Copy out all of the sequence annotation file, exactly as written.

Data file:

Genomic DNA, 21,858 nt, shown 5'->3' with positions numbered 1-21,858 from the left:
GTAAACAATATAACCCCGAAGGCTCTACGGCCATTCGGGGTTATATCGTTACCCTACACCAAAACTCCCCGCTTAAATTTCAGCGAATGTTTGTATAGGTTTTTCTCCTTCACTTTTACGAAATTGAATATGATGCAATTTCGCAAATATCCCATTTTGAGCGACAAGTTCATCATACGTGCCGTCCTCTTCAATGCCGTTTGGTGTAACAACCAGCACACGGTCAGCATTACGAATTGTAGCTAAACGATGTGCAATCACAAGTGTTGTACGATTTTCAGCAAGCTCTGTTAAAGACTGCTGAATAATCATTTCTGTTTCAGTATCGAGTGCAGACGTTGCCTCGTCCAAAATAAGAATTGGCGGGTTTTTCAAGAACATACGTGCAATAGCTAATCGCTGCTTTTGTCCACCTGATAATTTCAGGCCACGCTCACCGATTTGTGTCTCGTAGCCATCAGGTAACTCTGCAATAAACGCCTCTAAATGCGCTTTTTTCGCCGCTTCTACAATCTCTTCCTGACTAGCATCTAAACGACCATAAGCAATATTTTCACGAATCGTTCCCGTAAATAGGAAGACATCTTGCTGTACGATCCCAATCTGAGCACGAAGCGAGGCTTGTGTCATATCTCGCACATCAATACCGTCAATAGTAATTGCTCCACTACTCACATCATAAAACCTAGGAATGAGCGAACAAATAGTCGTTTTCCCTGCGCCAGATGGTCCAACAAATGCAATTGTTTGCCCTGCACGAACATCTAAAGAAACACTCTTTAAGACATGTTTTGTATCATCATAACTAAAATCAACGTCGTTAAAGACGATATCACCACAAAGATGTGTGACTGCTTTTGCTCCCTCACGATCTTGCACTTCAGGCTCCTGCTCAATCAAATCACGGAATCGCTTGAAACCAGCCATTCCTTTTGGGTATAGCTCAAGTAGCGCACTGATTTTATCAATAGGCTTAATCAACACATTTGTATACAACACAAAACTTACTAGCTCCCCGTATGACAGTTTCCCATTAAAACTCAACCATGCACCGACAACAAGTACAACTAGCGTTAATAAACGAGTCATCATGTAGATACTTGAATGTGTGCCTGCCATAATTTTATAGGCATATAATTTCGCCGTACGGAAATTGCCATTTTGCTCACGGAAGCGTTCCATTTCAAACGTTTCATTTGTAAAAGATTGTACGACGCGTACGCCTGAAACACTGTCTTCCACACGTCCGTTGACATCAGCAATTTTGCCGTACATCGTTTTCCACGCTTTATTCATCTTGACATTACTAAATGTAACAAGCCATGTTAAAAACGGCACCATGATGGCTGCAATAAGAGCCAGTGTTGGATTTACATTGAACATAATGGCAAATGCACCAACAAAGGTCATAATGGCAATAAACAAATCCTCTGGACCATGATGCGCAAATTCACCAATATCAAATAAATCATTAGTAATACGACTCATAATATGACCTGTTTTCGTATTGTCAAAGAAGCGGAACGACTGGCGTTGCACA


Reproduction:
Genomic DNA, 21,858 nt, shown 5'->3' with positions numbered 1-21,858 from the left:
GTAAACAATATAACCCCGAAGGCTCTACGGCCATTCGGGGTTATATCGTTACCCTACACCAAAACTCCCCGCTTAAATTTCAGCGAATGTTTGTATAGGTTTTTCTCCTTCACTTTTACGAAATTGAATATGATGCAATTTCGCAAATATCCCATTTTGAGCGACAAGTTCATCATACGTGCCGTCCTCTTCAATGCCGTTTGGTGTAACAACCAGCACACGGTCAGCATTACGAATTGTAGCTAAACGATGTGCAATCACAAGTGTTGTACGATTTTCAGCAAGCTCTGTTAAAGACTGCTGAATAATCATTTCTGTTTCAGTATCGAGTGCAGACGTTGCCTCGTCCAAAATAAGAATTGGCGGGTTTTTCAAGAACATACGTGCAATAGCTAATCGCTGCTTTTGTCCACCTGATAATTTCAGGCCACGCTCACCGATTTGTGTCTCGTAGCCATCAGGTAACTCTGCAATAAACGCCTCTAAATGCGCTTTTTTCGCCGCTTCTACAATCTCTTCCTGACTAGCATCTAAACGACCATAAGCAATATTTTCACGAATCGTTCCCGTAAATAGGAAGACATCTTGCTGTACGATCCCAATCTGAGCACGAAGCGAGGCTTGTGTCATATCTCGCACATCAATACCGTCAATAGTAATTGCTCCACTACTCACATCATAAAACCTAGGAATGAGCGAACAAATAGTCGTTTTCCCTGCGCCAGATGGTCCAACAAATGCAATTGTTTGCCCTGCACGAACATCTAAAGAAACACTCTTTAAGACATGTTTTGTATCATCATAACTAAAATCAACGTCGTTAAAGACGATATCACCACAAAGATGTGTGACTGCTTTTGCTCCCTCACGATCTTGCACTTCAGGCTCCTGCTCAATCAAATCACGGAATCGCTTGAAACCAGCCATTCCTTTTGGGTATAGCTCAAGTAGCGCACTGATTTTATCAATAGGCTTAATCAACACATTTGTATACAACACAAAACTTACTAGCTCCCCGTATGACAGTTTCCCATTAAAACTCAACCATGCACCGACAACAAGTACAACTAGCGTTAATAAACGAGTCATCATGTAGATACTTGAATGTGTGCCTGCCATAATTTTATAGGCATATAATTTCGCCGTACGGAAATTGCCATTTTGCTCACGGAAGCGTTCCATTTCAAACGTTTCATTTGTAAAAGATTGTACGACGCGTACGCCTGAAACACTGTCTTCCACACGTCCGTTGACATCAGCAATTTTGCCGTACATCGTTTTCCACGCTTTATTCATCTTGACATTACTAAATGTAACAAGCCATGTTAAAAACGGCACCATGATGGCTGCAATAAGAGCCAGTGTTGGATTTACATTGAACATAATGGCAAATGCACCAACAAAGGTCATAATGGCAATAAACAAATCCTCTGGACCATGATGCGCAAATTCACCAATATCAAATAAATCATTAGTAATACGACTCATAATATGACCTGTTTTCGTATTGTCAAAGAAGCGGAACGACTGGCGTTGCACA